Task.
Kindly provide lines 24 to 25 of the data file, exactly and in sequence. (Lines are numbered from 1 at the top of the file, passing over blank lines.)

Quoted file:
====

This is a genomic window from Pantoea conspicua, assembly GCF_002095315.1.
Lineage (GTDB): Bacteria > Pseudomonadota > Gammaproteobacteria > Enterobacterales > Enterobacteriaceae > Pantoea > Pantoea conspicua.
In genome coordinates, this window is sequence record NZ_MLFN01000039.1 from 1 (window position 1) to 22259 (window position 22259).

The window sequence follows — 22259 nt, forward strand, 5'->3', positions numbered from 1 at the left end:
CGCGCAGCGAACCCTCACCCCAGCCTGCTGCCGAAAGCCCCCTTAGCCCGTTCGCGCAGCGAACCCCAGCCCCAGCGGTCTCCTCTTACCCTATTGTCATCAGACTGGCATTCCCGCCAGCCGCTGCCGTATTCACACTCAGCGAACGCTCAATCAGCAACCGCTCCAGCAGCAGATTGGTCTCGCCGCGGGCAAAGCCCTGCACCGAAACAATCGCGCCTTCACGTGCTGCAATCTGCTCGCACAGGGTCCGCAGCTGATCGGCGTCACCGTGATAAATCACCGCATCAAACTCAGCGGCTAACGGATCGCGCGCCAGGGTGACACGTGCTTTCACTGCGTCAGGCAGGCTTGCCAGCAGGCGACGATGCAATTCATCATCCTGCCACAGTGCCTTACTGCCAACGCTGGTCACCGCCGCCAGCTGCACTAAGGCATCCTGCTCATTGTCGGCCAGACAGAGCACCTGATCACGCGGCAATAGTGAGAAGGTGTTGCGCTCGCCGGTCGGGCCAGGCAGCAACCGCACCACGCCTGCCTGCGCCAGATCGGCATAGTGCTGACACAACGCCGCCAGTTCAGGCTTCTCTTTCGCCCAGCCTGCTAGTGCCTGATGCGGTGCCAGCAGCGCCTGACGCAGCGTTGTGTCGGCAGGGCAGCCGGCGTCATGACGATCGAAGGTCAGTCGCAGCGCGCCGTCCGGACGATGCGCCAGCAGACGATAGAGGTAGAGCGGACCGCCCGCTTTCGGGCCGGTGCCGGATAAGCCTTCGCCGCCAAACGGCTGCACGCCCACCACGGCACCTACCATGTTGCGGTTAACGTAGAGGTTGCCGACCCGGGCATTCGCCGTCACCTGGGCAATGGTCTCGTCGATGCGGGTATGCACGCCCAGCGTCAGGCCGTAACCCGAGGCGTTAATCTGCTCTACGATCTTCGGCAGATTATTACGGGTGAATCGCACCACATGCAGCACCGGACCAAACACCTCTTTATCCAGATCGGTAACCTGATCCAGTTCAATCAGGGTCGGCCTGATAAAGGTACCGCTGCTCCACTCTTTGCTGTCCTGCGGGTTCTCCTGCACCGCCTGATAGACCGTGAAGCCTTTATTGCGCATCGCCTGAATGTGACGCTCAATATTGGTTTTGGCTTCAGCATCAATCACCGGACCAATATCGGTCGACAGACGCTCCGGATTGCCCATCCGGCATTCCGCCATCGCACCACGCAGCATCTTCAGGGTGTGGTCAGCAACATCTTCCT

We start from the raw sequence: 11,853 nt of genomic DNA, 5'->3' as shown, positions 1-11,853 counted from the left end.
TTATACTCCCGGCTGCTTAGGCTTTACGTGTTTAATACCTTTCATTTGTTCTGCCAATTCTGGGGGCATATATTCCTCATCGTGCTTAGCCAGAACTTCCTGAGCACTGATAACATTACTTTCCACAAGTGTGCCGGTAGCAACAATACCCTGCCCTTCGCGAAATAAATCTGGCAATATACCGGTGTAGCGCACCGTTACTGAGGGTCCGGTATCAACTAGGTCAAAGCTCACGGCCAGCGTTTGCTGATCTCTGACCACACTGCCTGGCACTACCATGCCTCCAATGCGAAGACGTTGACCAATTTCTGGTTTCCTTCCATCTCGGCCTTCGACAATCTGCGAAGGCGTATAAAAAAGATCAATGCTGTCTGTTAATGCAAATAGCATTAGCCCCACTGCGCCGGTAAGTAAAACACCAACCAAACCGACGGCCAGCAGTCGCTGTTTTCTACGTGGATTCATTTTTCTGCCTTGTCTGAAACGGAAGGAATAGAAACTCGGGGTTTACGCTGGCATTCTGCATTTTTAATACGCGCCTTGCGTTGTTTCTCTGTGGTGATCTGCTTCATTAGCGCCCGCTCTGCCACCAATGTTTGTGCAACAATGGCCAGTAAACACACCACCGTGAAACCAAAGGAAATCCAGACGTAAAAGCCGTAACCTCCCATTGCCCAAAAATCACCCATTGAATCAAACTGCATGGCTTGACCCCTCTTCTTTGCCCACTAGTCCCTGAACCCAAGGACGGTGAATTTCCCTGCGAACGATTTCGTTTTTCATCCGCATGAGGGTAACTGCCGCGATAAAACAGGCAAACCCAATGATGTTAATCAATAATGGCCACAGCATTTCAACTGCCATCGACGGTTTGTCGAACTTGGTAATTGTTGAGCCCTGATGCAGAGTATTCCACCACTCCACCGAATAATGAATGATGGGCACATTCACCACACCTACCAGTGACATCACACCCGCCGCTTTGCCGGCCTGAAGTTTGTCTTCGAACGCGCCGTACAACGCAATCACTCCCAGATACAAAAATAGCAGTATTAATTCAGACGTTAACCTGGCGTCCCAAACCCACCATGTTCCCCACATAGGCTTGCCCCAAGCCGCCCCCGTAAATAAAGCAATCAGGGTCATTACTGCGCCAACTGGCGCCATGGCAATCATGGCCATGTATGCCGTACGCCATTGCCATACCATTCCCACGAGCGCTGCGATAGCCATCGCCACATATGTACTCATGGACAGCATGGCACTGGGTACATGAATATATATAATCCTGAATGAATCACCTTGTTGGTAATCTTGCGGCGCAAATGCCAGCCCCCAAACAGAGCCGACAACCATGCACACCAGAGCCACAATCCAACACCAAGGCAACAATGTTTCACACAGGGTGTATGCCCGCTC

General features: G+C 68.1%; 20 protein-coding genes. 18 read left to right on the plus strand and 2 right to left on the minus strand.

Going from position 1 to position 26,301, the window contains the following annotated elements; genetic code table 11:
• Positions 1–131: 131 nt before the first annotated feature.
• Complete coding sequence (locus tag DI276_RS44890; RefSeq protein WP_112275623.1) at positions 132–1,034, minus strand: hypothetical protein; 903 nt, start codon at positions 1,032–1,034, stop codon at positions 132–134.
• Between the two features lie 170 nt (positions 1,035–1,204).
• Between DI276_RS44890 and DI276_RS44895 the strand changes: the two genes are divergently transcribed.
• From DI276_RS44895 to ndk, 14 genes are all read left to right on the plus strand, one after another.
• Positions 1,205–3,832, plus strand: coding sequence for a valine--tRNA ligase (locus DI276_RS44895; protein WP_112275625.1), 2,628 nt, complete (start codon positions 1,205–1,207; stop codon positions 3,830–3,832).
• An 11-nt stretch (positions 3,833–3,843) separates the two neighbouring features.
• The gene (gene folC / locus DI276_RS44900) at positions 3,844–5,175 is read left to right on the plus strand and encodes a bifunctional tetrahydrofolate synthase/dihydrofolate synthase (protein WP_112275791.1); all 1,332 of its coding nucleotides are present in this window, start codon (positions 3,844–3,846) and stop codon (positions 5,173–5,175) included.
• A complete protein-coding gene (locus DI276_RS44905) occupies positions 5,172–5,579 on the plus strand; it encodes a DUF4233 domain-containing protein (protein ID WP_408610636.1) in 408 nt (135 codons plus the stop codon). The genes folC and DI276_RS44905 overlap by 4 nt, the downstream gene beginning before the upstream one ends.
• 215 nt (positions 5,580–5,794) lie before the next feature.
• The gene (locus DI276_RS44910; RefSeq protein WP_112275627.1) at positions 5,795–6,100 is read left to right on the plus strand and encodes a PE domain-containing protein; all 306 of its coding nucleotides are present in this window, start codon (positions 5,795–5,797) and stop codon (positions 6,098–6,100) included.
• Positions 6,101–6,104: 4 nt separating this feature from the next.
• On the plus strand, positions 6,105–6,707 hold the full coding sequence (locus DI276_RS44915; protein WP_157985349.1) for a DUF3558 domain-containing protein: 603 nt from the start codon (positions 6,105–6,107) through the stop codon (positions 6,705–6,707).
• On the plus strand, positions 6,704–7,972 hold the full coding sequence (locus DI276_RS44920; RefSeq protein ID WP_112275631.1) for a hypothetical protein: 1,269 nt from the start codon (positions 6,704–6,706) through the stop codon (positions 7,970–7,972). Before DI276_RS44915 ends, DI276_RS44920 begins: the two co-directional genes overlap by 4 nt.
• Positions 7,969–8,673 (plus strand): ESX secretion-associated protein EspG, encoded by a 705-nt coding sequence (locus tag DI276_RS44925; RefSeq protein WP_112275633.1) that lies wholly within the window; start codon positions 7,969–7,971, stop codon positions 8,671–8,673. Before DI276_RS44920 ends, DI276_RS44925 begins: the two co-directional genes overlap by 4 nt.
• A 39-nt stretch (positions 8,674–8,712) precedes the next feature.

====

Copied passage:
• Positions 7,969–8,673 (plus strand): ESX secretion-associated protein EspG, encoded by a 705-nt coding sequence (locus tag DI276_RS44925; RefSeq protein WP_112275633.1) that lies wholly within the window; start codon positions 7,969–7,971, stop codon positions 8,671–8,673. Before DI276_RS44920 ends, DI276_RS44925 begins: the two co-directional genes overlap by 4 nt.
• A 39-nt stretch (positions 8,674–8,712) precedes the next feature.